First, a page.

Cities Solutions Hub: Finding ideas that work
Strategizing urban improvements is a complex, highly customized process for city planning professionals. Within planning processes, there are key points of decision, some small, some large — all adding up to a multi-faceted set of decisions. These decisions then inform a series of actions, projects, and initiatives in the urban environment.
Software has enabled city planners to keep track of increasing amounts and types of data, while the Internet has allowed for exchange of ideas and best practices internationally. However, it may still be difficult for a city planner to find out about all the software available to complete a certain task or all the data sets that may be brought to bear. Many tools and resources are still found primarily through peer exchange and word of mouth. On the less technology-centric side, processes and methods may also remain obscure due to lack of a central repository. The infrastructure for information and knowledge exchange for city solutions on a large scale is still lacking, even in this era of information and technology.
The Resilience Exchange is an online platform where people share information about social change tools, methods, and tactics. “Resilience is the capacity of individuals, communities and systems to survive, adapt, and grow in the face of stress and shocks, and even transform when conditions require it.” The idea for the platform took root from the fear of losing valuable information about successful solutions to social change — topics ranging from challenges for small-scale fisheries to deforestation problems and farming in increasingly drier climates. The creators of the Resilience Exchange realized another focus area was critical — cities. With more than 50% of the global population now living in urban areas, and with that figure on the rise, resilience challenges will be increasingly faced head-on in cities. This need fostered the creation of the Cities Solutions Hub (CSH) within the Resilience Exchange.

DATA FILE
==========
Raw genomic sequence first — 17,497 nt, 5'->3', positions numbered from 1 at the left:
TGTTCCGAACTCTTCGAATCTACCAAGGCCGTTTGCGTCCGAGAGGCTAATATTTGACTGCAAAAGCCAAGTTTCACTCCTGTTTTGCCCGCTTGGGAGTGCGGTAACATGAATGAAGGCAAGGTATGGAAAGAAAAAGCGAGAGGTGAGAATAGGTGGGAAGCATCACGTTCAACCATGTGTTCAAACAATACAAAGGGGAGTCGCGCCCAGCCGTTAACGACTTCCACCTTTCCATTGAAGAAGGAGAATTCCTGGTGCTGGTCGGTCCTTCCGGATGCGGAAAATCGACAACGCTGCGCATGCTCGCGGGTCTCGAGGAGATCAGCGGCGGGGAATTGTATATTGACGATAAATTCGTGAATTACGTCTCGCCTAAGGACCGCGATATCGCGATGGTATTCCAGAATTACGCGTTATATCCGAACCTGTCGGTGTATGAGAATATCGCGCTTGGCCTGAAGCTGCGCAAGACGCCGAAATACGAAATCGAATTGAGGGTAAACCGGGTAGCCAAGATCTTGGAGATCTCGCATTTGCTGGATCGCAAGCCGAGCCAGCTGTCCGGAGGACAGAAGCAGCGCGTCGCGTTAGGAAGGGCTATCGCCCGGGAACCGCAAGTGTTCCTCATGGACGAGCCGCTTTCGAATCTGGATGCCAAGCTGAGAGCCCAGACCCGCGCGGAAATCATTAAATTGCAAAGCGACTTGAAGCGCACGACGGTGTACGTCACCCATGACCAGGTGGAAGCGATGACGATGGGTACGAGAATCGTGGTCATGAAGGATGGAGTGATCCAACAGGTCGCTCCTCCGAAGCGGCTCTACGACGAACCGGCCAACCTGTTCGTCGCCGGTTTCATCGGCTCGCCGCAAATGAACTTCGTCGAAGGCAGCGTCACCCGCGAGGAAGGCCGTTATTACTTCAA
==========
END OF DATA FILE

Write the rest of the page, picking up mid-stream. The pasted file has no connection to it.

The CSH has a range of “solution” types, currently broken down into the following four (4) functions: 1) tools for subjects characterized by interconnectivity and interdependency on many issues (i.e., urban blight, affordable housing, transit oriented development, public health, water security, and land/transportation/economy/environment interconnectivity), 2) case studies on applying highly innovative approaches (i.e., systems dynamics for projects, scenario planning for comprehensive plans, and “alternative futures” and “strategic foresight” application to planning processes), 3) tactics used to address specific problems (i.e., climate change adaptation, equity-focused outcomes, and air pollution reduction through transportation interventions), and 4) tools that help support functions 1–3 (i.e., tools to locate data, facilitate community input data collection, and creation of performance measurement frameworks and dashboards).
Rather than rely only on the solution content, the Resilience Exchange also has community features. Once an interesting solution has been located, the creator or contributor of the solution can be contacted through the platform to provide more detailed information. Users can place multiple solutions on a “board” to compile them in one place to share. A user can also create their own solutions, sharing past experiences with others. In this way, the platform becomes much more than a repository — it is a place where ideas, experiences, and lessons learned are shared openly in the spirit of not reinventing the wheel.